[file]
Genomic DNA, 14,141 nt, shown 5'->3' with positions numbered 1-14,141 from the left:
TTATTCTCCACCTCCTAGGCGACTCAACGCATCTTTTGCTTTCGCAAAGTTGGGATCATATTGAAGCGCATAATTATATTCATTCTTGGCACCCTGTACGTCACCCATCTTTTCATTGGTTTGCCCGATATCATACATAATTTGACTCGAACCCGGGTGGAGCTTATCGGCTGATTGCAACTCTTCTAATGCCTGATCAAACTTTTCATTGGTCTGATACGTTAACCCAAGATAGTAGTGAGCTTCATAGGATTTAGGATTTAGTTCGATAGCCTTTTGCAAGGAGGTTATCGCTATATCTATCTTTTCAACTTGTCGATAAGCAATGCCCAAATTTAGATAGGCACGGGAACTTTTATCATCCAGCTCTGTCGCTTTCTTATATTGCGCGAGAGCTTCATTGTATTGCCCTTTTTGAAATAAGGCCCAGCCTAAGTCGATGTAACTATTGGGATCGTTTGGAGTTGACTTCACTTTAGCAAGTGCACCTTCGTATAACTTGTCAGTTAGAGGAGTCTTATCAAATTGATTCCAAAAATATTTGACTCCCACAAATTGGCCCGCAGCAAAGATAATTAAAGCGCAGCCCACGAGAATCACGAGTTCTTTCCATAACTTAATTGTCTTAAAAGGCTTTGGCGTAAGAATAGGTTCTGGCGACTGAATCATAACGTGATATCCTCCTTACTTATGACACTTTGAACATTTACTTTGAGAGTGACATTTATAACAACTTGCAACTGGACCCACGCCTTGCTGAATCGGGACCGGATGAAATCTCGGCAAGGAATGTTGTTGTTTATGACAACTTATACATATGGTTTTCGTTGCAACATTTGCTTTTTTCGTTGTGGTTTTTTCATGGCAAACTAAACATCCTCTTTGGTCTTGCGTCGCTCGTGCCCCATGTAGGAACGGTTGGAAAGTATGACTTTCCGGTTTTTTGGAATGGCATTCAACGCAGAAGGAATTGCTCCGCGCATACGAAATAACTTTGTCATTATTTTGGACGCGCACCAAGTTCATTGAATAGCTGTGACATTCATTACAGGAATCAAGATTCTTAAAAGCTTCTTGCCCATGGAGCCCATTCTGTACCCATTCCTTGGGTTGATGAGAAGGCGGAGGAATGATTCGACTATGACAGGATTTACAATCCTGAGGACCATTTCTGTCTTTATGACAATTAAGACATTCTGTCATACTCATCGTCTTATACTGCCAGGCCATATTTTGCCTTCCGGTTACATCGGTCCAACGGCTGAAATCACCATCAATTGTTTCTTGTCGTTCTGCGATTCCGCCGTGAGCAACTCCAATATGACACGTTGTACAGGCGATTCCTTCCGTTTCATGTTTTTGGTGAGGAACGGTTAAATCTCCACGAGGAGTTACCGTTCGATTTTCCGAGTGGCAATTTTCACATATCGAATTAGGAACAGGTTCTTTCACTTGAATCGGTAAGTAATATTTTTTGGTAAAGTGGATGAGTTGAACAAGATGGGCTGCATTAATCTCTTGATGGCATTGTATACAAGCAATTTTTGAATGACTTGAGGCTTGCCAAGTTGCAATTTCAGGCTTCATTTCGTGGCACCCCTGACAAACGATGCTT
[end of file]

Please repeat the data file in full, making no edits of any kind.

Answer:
Genomic DNA, 14,141 nt, shown 5'->3' with positions numbered 1-14,141 from the left:
TTATTCTCCACCTCCTAGGCGACTCAACGCATCTTTTGCTTTCGCAAAGTTGGGATCATATTGAAGCGCATAATTATATTCATTCTTGGCACCCTGTACGTCACCCATCTTTTCATTGGTTTGCCCGATATCATACATAATTTGACTCGAACCCGGGTGGAGCTTATCGGCTGATTGCAACTCTTCTAATGCCTGATCAAACTTTTCATTGGTCTGATACGTTAACCCAAGATAGTAGTGAGCTTCATAGGATTTAGGATTTAGTTCGATAGCCTTTTGCAAGGAGGTTATCGCTATATCTATCTTTTCAACTTGTCGATAAGCAATGCCCAAATTTAGATAGGCACGGGAACTTTTATCATCCAGCTCTGTCGCTTTCTTATATTGCGCGAGAGCTTCATTGTATTGCCCTTTTTGAAATAAGGCCCAGCCTAAGTCGATGTAACTATTGGGATCGTTTGGAGTTGACTTCACTTTAGCAAGTGCACCTTCGTATAACTTGTCAGTTAGAGGAGTCTTATCAAATTGATTCCAAAAATATTTGACTCCCACAAATTGGCCCGCAGCAAAGATAATTAAAGCGCAGCCCACGAGAATCACGAGTTCTTTCCATAACTTAATTGTCTTAAAAGGCTTTGGCGTAAGAATAGGTTCTGGCGACTGAATCATAACGTGATATCCTCCTTACTTATGACACTTTGAACATTTACTTTGAGAGTGACATTTATAACAACTTGCAACTGGACCCACGCCTTGCTGAATCGGGACCGGATGAAATCTCGGCAAGGAATGTTGTTGTTTATGACAACTTATACATATGGTTTTCGTTGCAACATTTGCTTTTTTCGTTGTGGTTTTTTCATGGCAAACTAAACATCCTCTTTGGTCTTGCGTCGCTCGTGCCCCATGTAGGAACGGTTGGAAAGTATGACTTTCCGGTTTTTTGGAATGGCATTCAACGCAGAAGGAATTGCTCCGCGCATACGAAATAACTTTGTCATTATTTTGGACGCGCACCAAGTTCATTGAATAGCTGTGACATTCATTACAGGAATCAAGATTCTTAAAAGCTTCTTGCCCATGGAGCCCATTCTGTACCCATTCCTTGGGTTGATGAGAAGGCGGAGGAATGATTCGACTATGACAGGATTTACAATCCTGAGGACCATTTCTGTCTTTATGACAATTAAGACATTCTGTCATACTCATCGTCTTATACTGCCAGGCCATATTTTGCCTTCCGGTTACATCGGTCCAACGGCTGAAATCACCATCAATTGTTTCTTGTCGTTCTGCGATTCCGCCGTGAGCAACTCCAATATGACACGTTGTACAGGCGATTCCTTCCGTTTCATGTTTTTGGTGAGGAACGGTTAAATCTCCACGAGGAGTTACCGTTCGATTTTCCGAGTGGCAATTTTCACATATCGAATTAGGAACAGGTTCTTTCACTTGAATCGGTAAGTAATATTTTTTGGTAAAGTGGATGAGTTGAACAAGATGGGCTGCATTAATCTCTTGATGGCATTGTATACAAGCAATTTTTGAATGACTTGAGGCTTGCCAAGTTGCAATTTCAGGCTTCATTTCGTGGCACCCCTGACAAACGATGCTT